Paris for beginners can be tough, Luckily, there are plenty of people who have gone there before me and thanks to them I could plan my weekend trip in advance knowing exactly when and what I want to see in such a short period of time. Here’s my guide to Paris for beginners! 🙂
A direct flight with AirFrance from Birmingham to Paris CDG (return) was £164. It’s hard (if not impossible) to find flights to Paris from Birmingham for less than £100.
Whilst choosing the hotel, we focused on: a) Convenient location, we didn’t want to end up too far from the centre of Paris. b) Safe areas and c) Parisian design.
We decided to stay at the Best Western Plus La Demeure and paid £528.17 for three nights including breakfast. This cosy, boutique hotel is located 40 km from the airport and 30 mins (by metro) from Eiffel Tower, based in a peaceful area and had the French decor we were after, too!
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Bear in mind you’ll have to pay taxes & other fees in most of the hotels in Paris. Most hotels also ask for a refundable deposit on your arrival (usually 50 Eur).
- Coffee (Cappuccino): 6 – 8 Eur
- Regular Pizza: from 23 Eur
- Single metro ticket: 1.80 Eur
- All day ticket for the metro + bus: 7.50 Eur (I recommend this option if you plan all day long sightseeing)
- Prices at the local supermarkets are similar to the UK’s.
- Uber from the airport to the hotel (35-minute journey): 56 Eur
The metro is hands down the best form of transport in Paris, it’s cheap and the connection is just amazing. Use Google maps and follow the instructions displayed on metro stations and you will never get lost.
Uber – the Uber app works great in Paris. I haven’t however seen many ‘regular’ taxis. Uber prices are higher than in the UK.
Safety in Paris
- First of all – don’t panic, and don’t let those negative opinions ruin your holiday. Paris really isn’t the most dangerous city in the world! Just be wise and careful.
- Keep your belongings in a safe place, make sure your bag is zipped (belt bags are very useful not only in Paris but for travelling in general)
- Metros are usually very crowded which makes pickpocketer’s job easier, so be extra careful there.
- Terrorist attacks – Sadly, there’s nothing you can do to prevent them, so just be vigilant in public areas.
- DO NOT stop/answer when approached by people (usually gypsies) with clipboard asking for your signature in petition. I stopped – I know, that’s so naive and stupid but they’re so nice and approaching, telling you stories about poor children with cancer etc. it’s obvious you’d love to help and donate BUT IT HAS NOTHING TO DO with helping others!! they do it to distract you and steal your belongings. Luckily nothing happened to me as I realised what was really going on just in time.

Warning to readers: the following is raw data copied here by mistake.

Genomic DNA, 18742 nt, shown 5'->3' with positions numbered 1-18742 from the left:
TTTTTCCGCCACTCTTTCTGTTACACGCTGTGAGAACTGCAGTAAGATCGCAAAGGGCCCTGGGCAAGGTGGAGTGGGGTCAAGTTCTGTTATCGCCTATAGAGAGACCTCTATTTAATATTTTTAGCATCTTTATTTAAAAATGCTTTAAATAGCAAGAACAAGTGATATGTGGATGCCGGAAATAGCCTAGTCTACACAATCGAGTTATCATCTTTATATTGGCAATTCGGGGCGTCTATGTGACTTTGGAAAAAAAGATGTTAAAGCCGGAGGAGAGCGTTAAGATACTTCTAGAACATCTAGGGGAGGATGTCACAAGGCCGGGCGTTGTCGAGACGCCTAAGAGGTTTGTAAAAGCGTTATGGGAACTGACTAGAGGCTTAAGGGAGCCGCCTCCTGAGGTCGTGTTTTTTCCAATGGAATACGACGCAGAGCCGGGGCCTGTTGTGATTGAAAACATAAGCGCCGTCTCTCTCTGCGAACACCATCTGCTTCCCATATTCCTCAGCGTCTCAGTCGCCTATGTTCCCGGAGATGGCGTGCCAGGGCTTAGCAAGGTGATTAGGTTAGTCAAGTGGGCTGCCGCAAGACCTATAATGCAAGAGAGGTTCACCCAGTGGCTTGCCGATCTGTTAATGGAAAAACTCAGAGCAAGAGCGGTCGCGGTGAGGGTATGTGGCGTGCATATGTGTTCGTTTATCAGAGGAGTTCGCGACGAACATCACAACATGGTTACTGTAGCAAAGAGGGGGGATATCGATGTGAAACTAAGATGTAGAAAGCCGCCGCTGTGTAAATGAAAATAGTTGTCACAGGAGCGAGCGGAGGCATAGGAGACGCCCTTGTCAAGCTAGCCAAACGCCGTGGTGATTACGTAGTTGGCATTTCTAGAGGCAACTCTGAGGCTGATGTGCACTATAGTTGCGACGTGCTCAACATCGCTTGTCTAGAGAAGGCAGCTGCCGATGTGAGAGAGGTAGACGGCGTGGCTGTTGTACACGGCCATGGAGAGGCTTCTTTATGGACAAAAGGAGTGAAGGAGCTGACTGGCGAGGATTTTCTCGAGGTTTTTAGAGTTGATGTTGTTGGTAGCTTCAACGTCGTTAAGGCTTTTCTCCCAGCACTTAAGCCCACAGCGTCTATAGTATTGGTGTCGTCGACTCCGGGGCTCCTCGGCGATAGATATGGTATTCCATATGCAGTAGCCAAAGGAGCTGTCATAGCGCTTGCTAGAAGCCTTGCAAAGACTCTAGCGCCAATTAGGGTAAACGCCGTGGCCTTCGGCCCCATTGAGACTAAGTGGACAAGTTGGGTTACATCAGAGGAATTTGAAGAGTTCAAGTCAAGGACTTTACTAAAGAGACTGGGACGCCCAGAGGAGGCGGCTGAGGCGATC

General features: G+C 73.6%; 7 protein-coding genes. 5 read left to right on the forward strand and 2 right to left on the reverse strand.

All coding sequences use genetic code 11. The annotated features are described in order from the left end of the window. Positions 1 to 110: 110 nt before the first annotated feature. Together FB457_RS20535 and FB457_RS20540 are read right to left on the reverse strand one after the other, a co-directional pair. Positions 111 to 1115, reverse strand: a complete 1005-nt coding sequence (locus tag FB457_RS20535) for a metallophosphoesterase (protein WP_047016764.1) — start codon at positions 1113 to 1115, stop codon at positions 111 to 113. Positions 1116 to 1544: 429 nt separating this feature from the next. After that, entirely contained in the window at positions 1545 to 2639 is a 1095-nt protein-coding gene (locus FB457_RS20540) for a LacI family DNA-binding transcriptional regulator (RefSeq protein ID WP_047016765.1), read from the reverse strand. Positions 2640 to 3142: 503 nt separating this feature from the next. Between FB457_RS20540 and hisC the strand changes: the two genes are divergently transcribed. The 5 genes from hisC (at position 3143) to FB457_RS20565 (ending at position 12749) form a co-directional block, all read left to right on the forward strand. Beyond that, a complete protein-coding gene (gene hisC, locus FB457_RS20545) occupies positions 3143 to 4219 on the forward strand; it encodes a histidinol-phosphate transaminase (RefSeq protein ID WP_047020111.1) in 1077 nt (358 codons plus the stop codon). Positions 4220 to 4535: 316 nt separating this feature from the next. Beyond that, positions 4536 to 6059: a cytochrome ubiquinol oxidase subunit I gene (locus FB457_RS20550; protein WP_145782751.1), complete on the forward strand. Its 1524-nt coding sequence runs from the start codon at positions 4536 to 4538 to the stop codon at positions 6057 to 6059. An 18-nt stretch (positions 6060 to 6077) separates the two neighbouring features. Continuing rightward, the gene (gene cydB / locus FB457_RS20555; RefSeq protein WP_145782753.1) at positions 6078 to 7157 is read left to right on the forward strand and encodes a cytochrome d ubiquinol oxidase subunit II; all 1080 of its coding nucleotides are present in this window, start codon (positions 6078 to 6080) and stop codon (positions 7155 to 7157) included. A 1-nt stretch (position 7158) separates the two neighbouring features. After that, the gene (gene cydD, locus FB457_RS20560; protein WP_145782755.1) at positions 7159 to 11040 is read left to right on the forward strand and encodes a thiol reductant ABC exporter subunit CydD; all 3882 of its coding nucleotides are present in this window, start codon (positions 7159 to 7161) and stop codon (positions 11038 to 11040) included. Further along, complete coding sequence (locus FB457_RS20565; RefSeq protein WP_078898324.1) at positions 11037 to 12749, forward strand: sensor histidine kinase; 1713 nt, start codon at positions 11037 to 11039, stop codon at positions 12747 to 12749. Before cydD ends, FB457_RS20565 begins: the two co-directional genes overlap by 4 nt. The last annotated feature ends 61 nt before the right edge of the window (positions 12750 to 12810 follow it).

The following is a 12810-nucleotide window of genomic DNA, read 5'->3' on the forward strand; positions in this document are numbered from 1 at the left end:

- I would’t choose Paris for a solo trip. It’s much safer to travel with your partner or friend. We’ve experienced harassment during our ”girls only” trip by an Asian men following us and taking pictures of us when visiting Eiffel Tower.
- Do your research about the area before booking hotel/airbnb.
- Don’t do anything when overseas that you wouldn’t do at home – don’t walk down poorly lit streets at night, don’t go near/through gardens at night, be aware of your surroundings when withdrawing cash from an ATM.
French People & Paris
I must admit, I was quite surprised when I realised most French people don’t (or chooses not to) speak English, as Paris depends greatly on tourism to thrive.
I don’t expect people to speak English in every country I travel to – I mean.. I’m a foreigner myself and I do remember when I first moved to England and couldn’t speak English. I didn’t expect people to speak Polish, did I?
I don’t support/understand ‘lazy travelers’, expecting to communicate in English everywhere they go. You have to give a little to get a little, so start with simple ”Hi” or ”Thanks” in French.
I have also noticed Parisians tend to be very formal, they won’t chat you up the way they do in England and will often respond with coldness. Don’t expect a friendly service either, In 3 out of 4 restaurants/cafes we’ve been to – we just didn’t feel welcomed.
However – not all Parisians are the same – absolutely not! I met a young gentleman who dropped me off to the airport – and – oh my God.. His american accent blew me away – born and raised in Paris, philosophy teacher who learned English by watching Netflix! He told me that most French people (especially the older generation) simply love their language and culture, and they don’t feel like learning English just for the sake of fulfilling tourists.